Simon's facts about - AIRSPEED INDICATOR - the technical perspective
The cockpit instrumentation like the airspeed indicator and barometric altimeter are very important to keep flying safe. The cockpit crew can easily identify without calculations the actual airspeed and the altitude of the aircraft while on ground or in the air.
But how does it work?
An airspeed indicator (ASI) measures and indicates the forward speed of an aircraft. In an airliner or two pilot aircraft, each pilot has a similar ASI and each is fed from an independent pitot-static system. The pitot probe measures the combination of static and dynamic pressure, otherwise known as ram air or total pressure, and the static port measures the static pressure, or known as outside air pressure.
In a simple pointer/scale type airspeed indicator, pitot pressure is fed into a barometric capsule which is located in a sealed container rear of the instrument.
The important parameter is the dynamic pressure to indicate the airspeed better known as the indicated airspeed (IAS). It is the speed of the aircraft relative to the body of air through which it is flying. The indicated airspeed is of greatest interest to the pilot from an aerodynamic point of view. Critical speeds such as stalling speed or structural limit speeds are constant regardless of ambient conditions.
IAS depends on the density of the air, which varies with ambient temperature and pressure; thus, the IAS is only a measure of the speed over the ground with theoretically zero wind at sea level and in standard conditions of:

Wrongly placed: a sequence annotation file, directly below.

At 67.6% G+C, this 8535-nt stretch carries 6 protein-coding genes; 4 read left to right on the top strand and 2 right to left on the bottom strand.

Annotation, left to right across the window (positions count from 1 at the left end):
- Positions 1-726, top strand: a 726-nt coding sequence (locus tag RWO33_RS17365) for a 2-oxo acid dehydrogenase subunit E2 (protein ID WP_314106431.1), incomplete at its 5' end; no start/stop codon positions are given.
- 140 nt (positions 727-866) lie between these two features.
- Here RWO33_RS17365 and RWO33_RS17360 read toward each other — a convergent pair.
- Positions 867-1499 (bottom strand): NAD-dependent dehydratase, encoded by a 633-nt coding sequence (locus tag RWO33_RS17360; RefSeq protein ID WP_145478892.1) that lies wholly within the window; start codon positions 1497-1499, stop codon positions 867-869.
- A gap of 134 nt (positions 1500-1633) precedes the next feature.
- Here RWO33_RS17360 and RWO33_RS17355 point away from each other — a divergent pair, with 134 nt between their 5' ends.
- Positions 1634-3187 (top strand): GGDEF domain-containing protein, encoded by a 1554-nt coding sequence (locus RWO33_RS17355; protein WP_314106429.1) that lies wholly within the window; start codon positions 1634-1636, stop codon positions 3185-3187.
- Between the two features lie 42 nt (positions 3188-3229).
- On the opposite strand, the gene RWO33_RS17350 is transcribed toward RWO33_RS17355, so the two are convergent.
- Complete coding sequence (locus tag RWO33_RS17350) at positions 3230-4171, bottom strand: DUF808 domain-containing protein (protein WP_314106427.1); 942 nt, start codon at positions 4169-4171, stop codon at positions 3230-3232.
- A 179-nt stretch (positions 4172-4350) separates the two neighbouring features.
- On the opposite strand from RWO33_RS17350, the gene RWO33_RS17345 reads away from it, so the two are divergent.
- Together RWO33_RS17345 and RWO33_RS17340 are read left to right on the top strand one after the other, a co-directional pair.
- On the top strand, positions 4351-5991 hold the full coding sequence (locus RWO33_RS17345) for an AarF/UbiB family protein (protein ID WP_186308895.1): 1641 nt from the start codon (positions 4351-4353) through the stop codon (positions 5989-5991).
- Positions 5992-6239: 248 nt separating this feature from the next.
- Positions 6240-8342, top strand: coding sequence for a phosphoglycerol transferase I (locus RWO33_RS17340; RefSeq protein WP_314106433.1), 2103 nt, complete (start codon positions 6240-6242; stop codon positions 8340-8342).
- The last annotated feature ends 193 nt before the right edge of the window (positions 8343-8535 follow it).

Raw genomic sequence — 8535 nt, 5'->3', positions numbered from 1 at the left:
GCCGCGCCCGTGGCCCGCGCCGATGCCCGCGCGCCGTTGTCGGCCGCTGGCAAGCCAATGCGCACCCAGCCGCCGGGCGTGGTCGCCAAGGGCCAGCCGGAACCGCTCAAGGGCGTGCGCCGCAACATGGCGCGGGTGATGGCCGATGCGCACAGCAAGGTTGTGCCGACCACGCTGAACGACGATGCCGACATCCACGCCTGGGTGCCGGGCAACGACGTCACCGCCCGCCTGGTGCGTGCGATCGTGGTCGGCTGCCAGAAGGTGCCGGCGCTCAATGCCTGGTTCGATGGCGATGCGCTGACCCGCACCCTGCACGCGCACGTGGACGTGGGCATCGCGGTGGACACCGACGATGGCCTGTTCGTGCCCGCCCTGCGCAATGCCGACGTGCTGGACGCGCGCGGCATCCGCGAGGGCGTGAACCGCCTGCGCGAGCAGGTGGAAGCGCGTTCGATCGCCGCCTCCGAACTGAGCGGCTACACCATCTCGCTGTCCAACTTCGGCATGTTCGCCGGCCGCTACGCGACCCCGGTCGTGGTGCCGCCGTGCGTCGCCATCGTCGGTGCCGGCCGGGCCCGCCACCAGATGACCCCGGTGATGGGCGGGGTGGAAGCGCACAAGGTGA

Standard atmosphere pressure: 1013.2 hPa;
Temperature: +15 deg C.
What happens inside the sealed container is, that the barometric capsule expands by the entered air pressure from the pitot probe and drives the linked mechanism which turns the needle on the scale.
Some of you will ask how does the ASI technically calculate the dynamic pressure only, if the system is fed by total pressure. I didn’t mention so far, connected to the sealed container is an additional static air pressure line. The line makes sure that the barometric capsule‘s surrounding air pressure equals to the outside air pressure.
Let’s see how it works. The formula for calculating the dynamic pressure is:
P dynamic = P total – P static
Let’s imagine you have a piece of paper between your hands and the force on the left equals to the pressure on the right hand side, that means the pressure left hand side = pressure right hand side.
But if you increase the pressure of your left hand just quite a bit more than the pressure on the right, let’s say 1,5 pounds vs. 1 pound, than the result (left 1,5 = right 1) is the same as if you are pushing with a force of 0,5 pounds with your left hand only.
The same principle happens in the airspeed indicator’s sealed container.
The barometric capsule is fed by the total pressure, consisting of dynamic and static pressure which pushes against the opposing static pressure and the remaining value is the dynamic pressure only. The two static pressures cancel each other out.
In a jetliner with a glass cockpit without any mechanical parts and mechanical indicators it’s quite different. An Air Data Module (ADM) converts the pressure input into digital output signals and provides them for the air data part of the so-called ADIRU (Air Data Inertial Reference Unit). The air data part calculates the speed, corrects them to remove the static errors and sends the speed data to the primary flight display (PFD) for indication of the calibrated airspeed (CAS).
Thank’s for reading and don’t forget – A good technician is always learning 😉
April 7, 2019